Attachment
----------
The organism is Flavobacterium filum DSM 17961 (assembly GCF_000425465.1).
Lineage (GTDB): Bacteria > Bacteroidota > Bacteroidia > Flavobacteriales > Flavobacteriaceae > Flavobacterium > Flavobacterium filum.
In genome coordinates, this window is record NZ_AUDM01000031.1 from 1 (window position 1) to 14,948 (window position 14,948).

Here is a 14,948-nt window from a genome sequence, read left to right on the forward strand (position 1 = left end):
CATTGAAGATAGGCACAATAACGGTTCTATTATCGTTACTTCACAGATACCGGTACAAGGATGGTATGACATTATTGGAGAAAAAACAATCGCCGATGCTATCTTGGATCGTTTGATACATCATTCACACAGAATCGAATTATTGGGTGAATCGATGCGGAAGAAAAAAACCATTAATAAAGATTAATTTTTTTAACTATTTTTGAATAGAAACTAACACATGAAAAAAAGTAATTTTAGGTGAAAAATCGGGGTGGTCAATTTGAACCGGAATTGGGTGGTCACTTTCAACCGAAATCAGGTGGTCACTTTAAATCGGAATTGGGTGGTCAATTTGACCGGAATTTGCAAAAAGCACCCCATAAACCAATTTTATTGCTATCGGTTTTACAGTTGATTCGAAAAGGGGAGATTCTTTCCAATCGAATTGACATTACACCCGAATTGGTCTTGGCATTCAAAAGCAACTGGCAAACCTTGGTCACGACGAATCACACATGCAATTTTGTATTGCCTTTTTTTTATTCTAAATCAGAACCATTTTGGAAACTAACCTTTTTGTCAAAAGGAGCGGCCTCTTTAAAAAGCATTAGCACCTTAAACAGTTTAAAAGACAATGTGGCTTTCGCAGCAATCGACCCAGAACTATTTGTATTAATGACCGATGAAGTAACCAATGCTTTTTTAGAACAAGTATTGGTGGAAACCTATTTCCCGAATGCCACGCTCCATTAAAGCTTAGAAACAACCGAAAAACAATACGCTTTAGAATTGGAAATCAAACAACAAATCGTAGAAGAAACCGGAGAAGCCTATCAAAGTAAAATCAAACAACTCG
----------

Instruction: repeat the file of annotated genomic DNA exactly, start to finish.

The organism is Flavobacterium filum DSM 17961 (assembly GCF_000425465.1).
Lineage (GTDB): Bacteria > Bacteroidota > Bacteroidia > Flavobacteriales > Flavobacteriaceae > Flavobacterium > Flavobacterium filum.
In genome coordinates, this window is record NZ_AUDM01000031.1 from 1 (window position 1) to 14,948 (window position 14,948).

Here is a 14,948-nt window from a genome sequence, read left to right on the forward strand (position 1 = left end):
CATTGAAGATAGGCACAATAACGGTTCTATTATCGTTACTTCACAGATACCGGTACAAGGATGGTATGACATTATTGGAGAAAAAACAATCGCCGATGCTATCTTGGATCGTTTGATACATCATTCACACAGAATCGAATTATTGGGTGAATCGATGCGGAAGAAAAAAACCATTAATAAAGATTAATTTTTTTAACTATTTTTGAATAGAAACTAACACATGAAAAAAAGTAATTTTAGGTGAAAAATCGGGGTGGTCAATTTGAACCGGAATTGGGTGGTCACTTTCAACCGAAATCAGGTGGTCACTTTAAATCGGAATTGGGTGGTCAATTTGACCGGAATTTGCAAAAAGCACCCCATAAACCAATTTTATTGCTATCGGTTTTACAGTTGATTCGAAAAGGGGAGATTCTTTCCAATCGAATTGACATTACACCCGAATTGGTCTTGGCATTCAAAAGCAACTGGCAAACCTTGGTCACGACGAATCACACATGCAATTTTGTATTGCCTTTTTTTTATTCTAAATCAGAACCATTTTGGAAACTAACCTTTTTGTCAAAAGGAGCGGCCTCTTTAAAAAGCATTAGCACCTTAAACAGTTTAAAAGACAATGTGGCTTTCGCAGCAATCGACCCAGAACTATTTGTATTAATGACCGATGAAGTAACCAATGCTTTTTTAGAACAAGTATTGGTGGAAACCTATTTCCCGAATGCCACGCTCCATTAAAGCTTAGAAACAACCGAAAAACAATACGCTTTAGAATTGGAAATCAAACAACAAATCGTAGAAGAAACCGGAGAAGCCTATCAAAGTAAAATCAAACAACTCG